Feb 18, 2013
Last month, more than 400 people protested against the overcrowding, the deteriorating health conditions of prisoners and their persistent lock-downs in the women’s prisons at Chowchilla, California.
California is converting Chowchilla Valley State Prison for Women into a men’s prison. And they are squeezing more than 1,000 women into the two remaining women’s prisons. The population of women in these prisons is now close to 4,000, even though their maximum capacity is 2,000.
In California over the last three decades, many “tough-on-crime” laws were enacted extending prison terms many times, even for minor crimes. In 1994, the “Three Strikes and You’re Out” law caused life imprisonment even for people who are convicted of three minor felonies.
As a result, many people were sent to prison for too long relative to their offenses. People were sentenced to 25 years to life for shoplifting a VCR, breaking into a soup kitchen, stealing a few videotapes, taking cookies from a restaurant or submitting a false application. Others were imprisoned for very long terms for non-violent crimes – using drugs, which hit the poor very hard but don’t affect the rich, who use drugs that were exempted from these laws.
Prison population skyrocketed. In 2011, California’s 33-prison network confined more than 160,000 people, although it was designed for 80,000.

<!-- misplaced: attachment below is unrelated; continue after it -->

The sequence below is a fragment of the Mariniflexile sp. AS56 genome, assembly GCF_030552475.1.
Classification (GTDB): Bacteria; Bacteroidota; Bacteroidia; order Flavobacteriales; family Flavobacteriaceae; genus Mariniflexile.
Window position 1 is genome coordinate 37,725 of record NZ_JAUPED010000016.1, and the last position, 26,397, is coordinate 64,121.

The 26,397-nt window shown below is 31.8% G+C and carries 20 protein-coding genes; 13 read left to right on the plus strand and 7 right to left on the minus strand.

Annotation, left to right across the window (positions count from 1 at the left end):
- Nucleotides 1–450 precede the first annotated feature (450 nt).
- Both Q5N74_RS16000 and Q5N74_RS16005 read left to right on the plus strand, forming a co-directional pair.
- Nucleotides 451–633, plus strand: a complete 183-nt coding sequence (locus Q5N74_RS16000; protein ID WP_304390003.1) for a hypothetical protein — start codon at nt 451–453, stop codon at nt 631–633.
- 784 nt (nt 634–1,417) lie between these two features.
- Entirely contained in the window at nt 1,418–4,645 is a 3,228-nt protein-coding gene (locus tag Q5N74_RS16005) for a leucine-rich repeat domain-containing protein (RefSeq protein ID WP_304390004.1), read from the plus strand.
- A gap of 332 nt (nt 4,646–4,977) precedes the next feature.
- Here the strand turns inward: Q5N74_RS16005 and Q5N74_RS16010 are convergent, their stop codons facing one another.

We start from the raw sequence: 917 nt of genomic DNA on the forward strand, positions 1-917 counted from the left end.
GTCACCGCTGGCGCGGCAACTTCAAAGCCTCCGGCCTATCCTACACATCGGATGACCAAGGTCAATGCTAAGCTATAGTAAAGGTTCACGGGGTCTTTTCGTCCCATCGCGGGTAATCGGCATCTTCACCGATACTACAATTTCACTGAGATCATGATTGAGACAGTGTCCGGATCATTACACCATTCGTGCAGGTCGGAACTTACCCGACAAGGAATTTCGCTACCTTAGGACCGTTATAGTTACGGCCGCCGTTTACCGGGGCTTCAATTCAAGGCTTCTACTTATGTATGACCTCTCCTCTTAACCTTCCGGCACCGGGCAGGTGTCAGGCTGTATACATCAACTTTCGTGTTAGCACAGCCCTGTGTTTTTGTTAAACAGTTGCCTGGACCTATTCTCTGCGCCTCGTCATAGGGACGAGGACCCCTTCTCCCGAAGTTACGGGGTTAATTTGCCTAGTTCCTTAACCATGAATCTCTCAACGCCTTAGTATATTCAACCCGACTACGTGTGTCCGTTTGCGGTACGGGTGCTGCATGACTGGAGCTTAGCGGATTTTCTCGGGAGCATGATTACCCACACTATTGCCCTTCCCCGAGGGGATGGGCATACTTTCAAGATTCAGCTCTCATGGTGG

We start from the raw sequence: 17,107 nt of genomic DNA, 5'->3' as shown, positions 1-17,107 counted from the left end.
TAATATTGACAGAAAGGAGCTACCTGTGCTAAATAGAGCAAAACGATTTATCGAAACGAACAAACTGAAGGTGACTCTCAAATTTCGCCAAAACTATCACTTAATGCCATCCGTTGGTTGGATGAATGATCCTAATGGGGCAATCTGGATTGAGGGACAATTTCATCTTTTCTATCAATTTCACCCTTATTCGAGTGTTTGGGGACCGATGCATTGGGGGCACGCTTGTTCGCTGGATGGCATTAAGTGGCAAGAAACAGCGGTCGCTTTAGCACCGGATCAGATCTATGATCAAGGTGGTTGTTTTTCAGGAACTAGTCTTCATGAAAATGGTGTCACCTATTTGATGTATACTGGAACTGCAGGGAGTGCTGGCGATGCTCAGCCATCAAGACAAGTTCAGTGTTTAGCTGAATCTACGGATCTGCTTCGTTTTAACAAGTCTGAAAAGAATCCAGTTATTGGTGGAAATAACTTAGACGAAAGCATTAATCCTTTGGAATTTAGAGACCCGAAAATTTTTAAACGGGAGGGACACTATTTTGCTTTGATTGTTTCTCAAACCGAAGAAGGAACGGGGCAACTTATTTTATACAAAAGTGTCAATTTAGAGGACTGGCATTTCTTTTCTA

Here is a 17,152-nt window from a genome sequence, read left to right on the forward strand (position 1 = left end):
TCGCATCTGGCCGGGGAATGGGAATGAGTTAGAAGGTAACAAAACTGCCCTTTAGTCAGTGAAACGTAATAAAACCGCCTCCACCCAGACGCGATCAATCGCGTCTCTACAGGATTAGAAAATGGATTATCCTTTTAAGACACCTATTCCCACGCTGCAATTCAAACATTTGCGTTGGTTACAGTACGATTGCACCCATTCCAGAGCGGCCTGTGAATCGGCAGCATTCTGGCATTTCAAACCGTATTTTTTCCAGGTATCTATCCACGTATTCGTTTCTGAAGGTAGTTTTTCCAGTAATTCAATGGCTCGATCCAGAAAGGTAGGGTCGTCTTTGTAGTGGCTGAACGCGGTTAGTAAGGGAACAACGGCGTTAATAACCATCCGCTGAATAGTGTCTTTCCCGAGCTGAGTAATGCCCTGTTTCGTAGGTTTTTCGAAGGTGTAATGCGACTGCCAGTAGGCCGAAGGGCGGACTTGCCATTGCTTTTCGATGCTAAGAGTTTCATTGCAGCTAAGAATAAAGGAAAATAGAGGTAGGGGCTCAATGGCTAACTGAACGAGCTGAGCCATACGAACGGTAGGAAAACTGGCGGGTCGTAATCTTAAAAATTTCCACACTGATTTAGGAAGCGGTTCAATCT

Prisons became a booming “industry.” Today’s existing prison network was built through a massive prison construction program. Winners of this cruel deal were companies that built, operated or were involved in operation of these prisons. The companies also used this burgeoning prison system as a cheap source of labor for manufacturing goods like jeans. Prisoners were also used outside the prisons in some industries, for stacking warehouse shelves, for example.
Building more prisons only enriched the companies while cutting into other essential services, like education, infrastructure, health care and pensions. It was not an answer to crime. And in fact, the horrible conditions in these severely overcrowded prisons only served to turn people sentenced for minor offenses into hardened criminals. Today, California, like the rest of the U.S., imprisons more people than any other country in the world. One quarter of the world’s prisoners are in the United States.
The ills of crime and imprisonment can only be solved by addressing real economic and social problems like providing necessary and useful education and having well paid, decent and secure jobs.
But this capitalist system and its politicians only offer more prisons and prisoners. Under this system, workers will lose to the crime it causes and pay for the prisons it builds.